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Japanese court prevents Shikoku Electric from restarting nuclear reactor

Shikoku Electric Power has been barred by a Japanese court from resuming operations at one of its nuclear reactors which was shut down following the 2011 Fukushima.

The judgment from the High Court in Hiroshima reverses a lower court decision which had previously cleared the decks for the restart of the company’s Ikata No. 3 unit, reported Bloomberg.

In March, the Hiroshima District Court had given a decision in favor of Shikoku Electric while turning down an appeal from local residents who wanted the 890MW unit at the Ikata nuclear station to be closed.

In contrast, the Hiroshima High Court’s decision to prevent the nuclear reactor from restarting favors local citizens in the area and was based on the potential risks faced by the plant from nearby volcanoes. The court also said that the risks associated with the volcanoes weren’t assessed rationally by the Japan Nuclear Regulation Authority.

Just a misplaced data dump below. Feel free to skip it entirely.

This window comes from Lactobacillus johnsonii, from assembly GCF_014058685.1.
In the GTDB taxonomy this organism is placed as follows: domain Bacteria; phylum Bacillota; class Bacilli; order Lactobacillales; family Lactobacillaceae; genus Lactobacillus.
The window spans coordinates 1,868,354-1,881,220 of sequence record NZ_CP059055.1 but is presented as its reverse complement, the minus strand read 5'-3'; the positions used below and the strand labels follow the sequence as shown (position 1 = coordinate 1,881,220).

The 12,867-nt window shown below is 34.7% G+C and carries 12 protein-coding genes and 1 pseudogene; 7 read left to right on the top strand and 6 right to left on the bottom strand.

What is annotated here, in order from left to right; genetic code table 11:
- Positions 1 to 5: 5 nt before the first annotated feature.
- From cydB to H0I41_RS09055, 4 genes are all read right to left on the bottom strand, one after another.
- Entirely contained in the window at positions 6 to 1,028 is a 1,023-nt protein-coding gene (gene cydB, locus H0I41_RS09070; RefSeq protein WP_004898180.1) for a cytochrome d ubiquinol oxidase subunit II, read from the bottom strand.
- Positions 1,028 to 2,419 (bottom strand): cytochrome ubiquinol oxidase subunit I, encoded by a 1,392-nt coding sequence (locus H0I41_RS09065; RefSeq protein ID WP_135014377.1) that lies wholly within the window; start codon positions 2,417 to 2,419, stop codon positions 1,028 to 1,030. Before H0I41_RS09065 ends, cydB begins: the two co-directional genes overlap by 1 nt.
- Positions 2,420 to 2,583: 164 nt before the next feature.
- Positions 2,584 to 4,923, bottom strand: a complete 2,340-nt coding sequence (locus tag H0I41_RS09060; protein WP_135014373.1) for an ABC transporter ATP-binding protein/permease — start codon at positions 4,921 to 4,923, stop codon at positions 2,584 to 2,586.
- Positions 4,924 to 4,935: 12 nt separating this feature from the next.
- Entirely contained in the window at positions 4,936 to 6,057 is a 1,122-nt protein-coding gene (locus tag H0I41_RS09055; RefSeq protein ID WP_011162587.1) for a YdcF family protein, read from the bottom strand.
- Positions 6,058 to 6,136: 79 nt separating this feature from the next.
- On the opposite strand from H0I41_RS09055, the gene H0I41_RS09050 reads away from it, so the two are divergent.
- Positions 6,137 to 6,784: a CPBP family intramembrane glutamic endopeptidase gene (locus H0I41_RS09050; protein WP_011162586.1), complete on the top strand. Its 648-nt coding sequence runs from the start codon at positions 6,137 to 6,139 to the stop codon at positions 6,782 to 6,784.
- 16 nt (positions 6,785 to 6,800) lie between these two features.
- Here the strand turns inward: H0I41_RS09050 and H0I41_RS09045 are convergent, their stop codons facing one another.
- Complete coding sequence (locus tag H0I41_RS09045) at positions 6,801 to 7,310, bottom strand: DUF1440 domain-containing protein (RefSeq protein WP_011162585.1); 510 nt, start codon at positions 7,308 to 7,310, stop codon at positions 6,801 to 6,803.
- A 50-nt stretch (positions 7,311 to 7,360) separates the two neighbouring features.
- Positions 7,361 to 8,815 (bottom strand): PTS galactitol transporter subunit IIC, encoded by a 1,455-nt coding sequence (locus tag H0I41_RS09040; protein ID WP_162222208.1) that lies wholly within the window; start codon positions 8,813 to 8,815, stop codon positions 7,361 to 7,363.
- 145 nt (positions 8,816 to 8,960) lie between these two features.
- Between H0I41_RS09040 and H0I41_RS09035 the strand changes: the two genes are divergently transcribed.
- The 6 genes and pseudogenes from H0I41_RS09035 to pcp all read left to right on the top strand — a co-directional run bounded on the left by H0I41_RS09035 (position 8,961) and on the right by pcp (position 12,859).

There will be no immediate impact on the operations of Shikoku Electric due to the high court judgment as Ikata No. 3 unit has been idled for maintenance purposes. However, the court decision does put doubts regarding any possible restart of the reactor in the future.

Following the high court ruling, the Japanese government’s push to get back to nuclear power has been further dented.

Prime Minister Shinzo Abe had previously revealed a vision of seeing nuclear power contribute about 22% of the country’s electricity mix by 2030.

A Shikoku Electric spokesman told Reuters that the injunction ordered the company not to restart its Ikata No.3 reactor until 30 September 2018. 

Image: Ikata Nuclear Power Plant. Photo courtesy of ja:User:Newsliner/Wikipedia.